Stay abreast of COVID-19 information and developments here
Provided by the South African National Department of Health
SA must rethink
Investment Economist at Sanlam Investments
Sep 27, 2018
Given the deterioration in real economic activity in the first two quarters of 2018, average real gross domestic product (GDP) growth for the year is likely to print significantly lower than last year’s modest increase of 1.3% – even if the economy rebounds in the second half of the year. Growth of 0.75% at best is expected in 2018, while our current potential growth rate is only around 1.5%.
Considering the buoyant mood that prevailed at the start of the year, it’s fair to ask: what went wrong? One important development is the spike in oil prices, which has weighed on South Africa’s terms of trade. Further, in addition to the necessary but painful VAT rate hike of 1% in April 2018, individuals’ tax on income and wealth has increased to its highest level on record relative to personal disposable income. Together, these developments have eroded households’ real personal disposable income and purchasing power. As a result, the promising bounce in final household consumption expenditure in the second half of 2017 gave way to an outright decline of 1.3% (seasonally adjusted and annualised) in the second quarter of 2018.
At the same time, given slow profit growth and lacklustre returns on domestic investment spending, firms have curtailed domestic activity and employment creation. Total fixed investment spending decreased 0.5% (seasonally adjusted and annualised) in the second quarter of 2018, following a material fall of 3.4% in the first quarter.
At the least, it’s reasonable to expect the GDP data to improve in the second half of this year as the impact of the drought, transport sector strike and temporary shutdown of oil refineries fades. This optimism is supported by the historically reliable leading real economic activity of the South African Reserve Bank (SARB), which points to firmer economic growth.
However, tightening global financial conditions and the apparent escalation of the global trade conflict are weighing on emerging market economies, especially those with significant macroeconomic imbalances, including South Africa. The accompanying volatility of the rand limits the SARB’s ability to respond.
It’s helpful that core consumer price inflation is currently contained and real private sector credit extension is soft. However, South Africa is a small, open economy and short, sharp falls in the rand can ignite inflation expectations. Ultimately, the job of the SARB’s Monetary Policy Committee (MPC) is to anchor inflation expectations at a level consistent with its inflation target. Accordingly, should the MPC’s inflation forecast reflect a sustained breach of the upper end of the target range, the Bank can be expected to increase its repo rate.
The growth stimulus package announced by the government last week focuses on providing greater economic policy certainty, and emphasises the need to shift government spending towards infrastructure projects. On balance, the package is positive, but more is required to lift South Africa’s potential growth rate. There’s widespread agreement that South Africa’s poor growth rate reflects structural economic rigidities and the erosion of its industrial capacity – in essence, the supply side of the economy isn’t functioning efficiently.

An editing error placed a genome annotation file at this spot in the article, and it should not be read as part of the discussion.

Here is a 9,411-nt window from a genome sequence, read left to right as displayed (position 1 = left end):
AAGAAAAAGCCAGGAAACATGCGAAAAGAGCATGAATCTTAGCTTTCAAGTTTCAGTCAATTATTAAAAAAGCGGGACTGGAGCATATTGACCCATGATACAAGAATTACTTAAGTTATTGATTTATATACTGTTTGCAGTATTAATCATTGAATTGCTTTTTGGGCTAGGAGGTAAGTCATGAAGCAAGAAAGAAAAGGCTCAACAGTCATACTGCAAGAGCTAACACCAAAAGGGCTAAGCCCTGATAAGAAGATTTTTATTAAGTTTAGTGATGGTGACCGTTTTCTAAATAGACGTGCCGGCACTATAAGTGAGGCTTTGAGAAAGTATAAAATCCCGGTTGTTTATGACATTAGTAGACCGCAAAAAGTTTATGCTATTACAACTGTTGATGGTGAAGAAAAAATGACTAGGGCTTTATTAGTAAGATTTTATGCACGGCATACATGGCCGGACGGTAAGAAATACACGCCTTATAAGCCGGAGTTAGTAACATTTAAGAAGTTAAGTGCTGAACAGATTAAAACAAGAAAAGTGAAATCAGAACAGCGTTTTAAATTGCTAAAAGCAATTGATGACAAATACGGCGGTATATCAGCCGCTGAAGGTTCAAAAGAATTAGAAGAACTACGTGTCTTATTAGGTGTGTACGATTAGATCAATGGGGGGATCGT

Our policymakers are clearly mindful of the intensifying focus on the fundamentals of emerging market economies. There’s little, if any, room to loosen the government’s purse strings further. However, although the growth package addresses some economic policy concerns, South Africa should be far more proactive in pursuing a strategy that improves its sovereign debt ratings.
The country’s fiscal consolidation programme of recent years hasn’t been successful. Although the growth package is a material step in the right direction, the government’s gross loan debt ratio remains on an upward trajectory, its expenditure is still skewed towards consumption rather than investment, and general government net worth (fixed assets less liabilities) has deteriorated since the global financial crisis. In addition, non-financial state-owned companies recorded a cash deficit of R60 billion in 2017/18.
The increase in total public sector expenditure from 23.8% of GDP in 2007 to 27.9% of GDP in 2017 has been accompanied by a material decline in South Africa’s potential economic growth rate. In effect, the government has absorbed a large slice of available savings, while persistent sovereign debt rating downgrades have pushed real interest rates higher. This must have crowded out private sector investment spending – especially if we also consider the material deterioration in South Africa’s rating for its business environment. For example, in 2017, the country was rated a lowly 82nd in the World Bank’s Ease of Doing Business Index, where a rating of 1 represents the most business-friendly country.
Encouragingly, measures are being put in place to address governance, financial management and efficiency issues at state-owned companies. If successful, this would go some way towards improving South Africa’s economic outlook – especially if greater economic policy certainty emerges at the same time.
However, even though we may enjoy some improvement in activity as we head into 2019, a sustained, robust upswing that effectively addresses the excessively high unemployment rate of 27% is likely to remain elusive. Note that since 2000, the lowest unemployment rate recorded was 23% – in 2007 – but this was only achieved following four years of real GDP growth in excess of 4%.